“Without compliance under the Non-Proliferation Treaty the world faces a multilateral nuclear environment whose inherent instability will be greater by orders of magnitude than the fragile cold war truce whose near violation during the Cuban Missile Crisis was much on the minds of Reagan and Gorbachev when they hoped but failed to eliminate their suicidal weaponry twenty years ago at Reykjavik, joking bravely about throwing a party for the world when the last weapon was junked. Instead the world awaits what those leaders dreaded, a spark—the kidnapping of a girl named Helen, the murder of a trivial archduke in a minor country, the fantasies of ideologues, fools and fanatics, of which recent history provides so many examples—to bring the history of our armed and dangerous warrior species to an end.”

 Ironically, as I contemplate Epstein’s grim vision of our prospects, it’s a bucolic spring morning in Berlin where a party is indeed being thrown, if not for the world, at least for the continent which is marking the 50th anniversary of the founding of the European Union, and concomitantly a half-century in which the countries of Europe have been at peace with each other. The celebrations may be a bit bland—the press calls it “The Boring Miracle”—but that’s precisely the point: a half-billion Europeans can more or less take for granted general peace, borderless travel within the EU, a common and pretty stable currency, and the right to live and work anywhere in the now 27-country federation.

  But behind the strolling crowds in the heart of Berlin, spectres still haunt Europe, if not the spectre of communism that Karl Marx once championed. Says Epstein: “Rather than dread these suicidal weapons, nations embrace them as symbols of strength, imagining future conflicts in which their enemies but not themselves are vaporized, a flight from reality that would be shocking were it not so deeply embedded in human behavior as to seem normal when we consider the excited crowds in the squares and boulevards of August 1914 cheering their imminent slaughter.” One of the gates those youthful troops marched through, expecting to be victoriously home by Christmas 1914, was Berlin's Brandenburg Gate itself, the site of today’s 50th anniversary festival of European peace.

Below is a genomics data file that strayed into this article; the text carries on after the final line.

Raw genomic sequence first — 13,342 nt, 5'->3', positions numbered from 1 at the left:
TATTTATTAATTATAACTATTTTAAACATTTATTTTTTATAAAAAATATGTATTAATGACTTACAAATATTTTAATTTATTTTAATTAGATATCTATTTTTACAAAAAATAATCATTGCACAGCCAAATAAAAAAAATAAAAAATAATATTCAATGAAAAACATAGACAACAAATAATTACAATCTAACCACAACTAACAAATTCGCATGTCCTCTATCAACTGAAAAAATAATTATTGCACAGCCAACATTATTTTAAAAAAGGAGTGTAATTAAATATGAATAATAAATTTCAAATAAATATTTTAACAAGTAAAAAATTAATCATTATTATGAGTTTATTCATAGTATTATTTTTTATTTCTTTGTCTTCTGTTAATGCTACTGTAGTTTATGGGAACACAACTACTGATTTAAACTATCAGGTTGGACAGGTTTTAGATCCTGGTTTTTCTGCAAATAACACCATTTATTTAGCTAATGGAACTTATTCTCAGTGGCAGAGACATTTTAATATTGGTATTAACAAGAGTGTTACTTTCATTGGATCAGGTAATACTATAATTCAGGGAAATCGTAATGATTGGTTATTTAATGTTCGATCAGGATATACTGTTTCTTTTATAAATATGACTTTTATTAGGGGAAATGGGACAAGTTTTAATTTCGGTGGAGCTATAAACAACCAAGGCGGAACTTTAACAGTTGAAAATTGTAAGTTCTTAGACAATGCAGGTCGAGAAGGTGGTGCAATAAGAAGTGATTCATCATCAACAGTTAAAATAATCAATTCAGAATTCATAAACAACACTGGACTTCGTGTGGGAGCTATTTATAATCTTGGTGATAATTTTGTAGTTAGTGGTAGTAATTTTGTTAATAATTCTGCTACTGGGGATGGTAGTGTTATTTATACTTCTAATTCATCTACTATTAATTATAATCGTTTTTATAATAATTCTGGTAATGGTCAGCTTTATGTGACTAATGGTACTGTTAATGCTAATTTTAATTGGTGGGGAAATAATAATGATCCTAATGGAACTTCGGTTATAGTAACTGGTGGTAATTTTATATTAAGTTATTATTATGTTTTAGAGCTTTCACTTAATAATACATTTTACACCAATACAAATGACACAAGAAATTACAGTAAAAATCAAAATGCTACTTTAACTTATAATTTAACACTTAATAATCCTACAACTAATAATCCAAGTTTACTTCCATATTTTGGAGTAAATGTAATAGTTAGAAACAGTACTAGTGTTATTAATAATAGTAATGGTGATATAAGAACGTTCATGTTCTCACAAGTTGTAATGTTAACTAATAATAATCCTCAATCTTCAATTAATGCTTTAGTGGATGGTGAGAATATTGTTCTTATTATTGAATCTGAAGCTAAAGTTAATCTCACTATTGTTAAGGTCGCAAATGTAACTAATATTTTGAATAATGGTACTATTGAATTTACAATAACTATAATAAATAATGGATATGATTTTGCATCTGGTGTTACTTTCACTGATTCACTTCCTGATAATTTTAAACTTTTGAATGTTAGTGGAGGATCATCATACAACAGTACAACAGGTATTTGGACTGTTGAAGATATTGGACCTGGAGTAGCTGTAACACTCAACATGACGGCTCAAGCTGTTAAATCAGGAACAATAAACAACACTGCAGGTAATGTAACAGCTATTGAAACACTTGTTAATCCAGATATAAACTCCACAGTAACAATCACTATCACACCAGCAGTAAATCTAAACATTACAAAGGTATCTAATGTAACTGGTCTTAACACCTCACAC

Let’s “assume the worst and most likely outcome,” Epstein suggests: “negotiations and threats fail and Shiite Iran a decade or less hence, like North Korea today, tests a bomb with impunity provoking its Sunni neighbours—Saudi Arabia and Egypt—to arm themselves accordingly. Or the Musharraf government fails and jihadis come into possession of Pakistan’s nuclear arsenal… Or perhaps Israel attacks Iran’s nuclear sites, precipitating a Middle East arms race fueled by a nuclear industry revived by the rising cost of fossil energy.” Nor is Europe exempt from the nuclear spectre. According to Epstein, "the US has already placed between 180 and 480 tactical warheads in Belgium, Holland, Germany, Italy and Turkey in further violation of the Non-Proliferation Treaty, inviting Iran and other future nuclear states to do the same for their allies." Just imagining a worst-case scenario is more than enough.

 As Epstein admits, when contemplating the objections to proposals that the nuclear powers abide by the Non-Proliferation Treaty, “It will surely be objected to on practical grounds that nothing—neither the prospect of unbridled proliferation nor the wisdom of Chekhov’s assurance that a gun over the mantle in Act One foreshadows a shooting by Act Three—will convince today’s nuclear powers to junk their weapons of mass suicide, not even the increasing certainty that multilateral nuclear deterrence is impossible.”

 Unlike the fantasised WMDs of Iraq, in this case we know exactly where the WMDs are located. But, as Epstein laments, “The perennial popularity of the Book of Revelations suggests the depth to which our careworn and deadly species is intrigued by fantasies of escape: by apocalypse, Armageddon, Goetterdaemmerung, nirvana, and other nihilist heavens.” He adds, as “unlikely as nuclear disarmament may be, it is worse than foolish not to urge it.” Urging may be the best we can do. But the alternative is that “there may be no one left to render a… retrospective judgment should the nuclear powers fail to disarm.”

 .

 Berlin, March 25, 2007.      

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Stan Persky

Stan Persky

Stan Persky taught philosophy at Capilano University in N. Vancouver, B.C. He received the 2010 B.C. Lieutenant-Governor's Award for Literary Excellence. His most recent books are Reading the 21st Century: Books of the Decade, 2000-2009 (McGill-Queen's, 2011), Post-Communist Stories: About Cities, Politics, Desires (Cormorant, 2014), and Letter from Berlin: Essays 2015-2016 (Dooney's, 2017).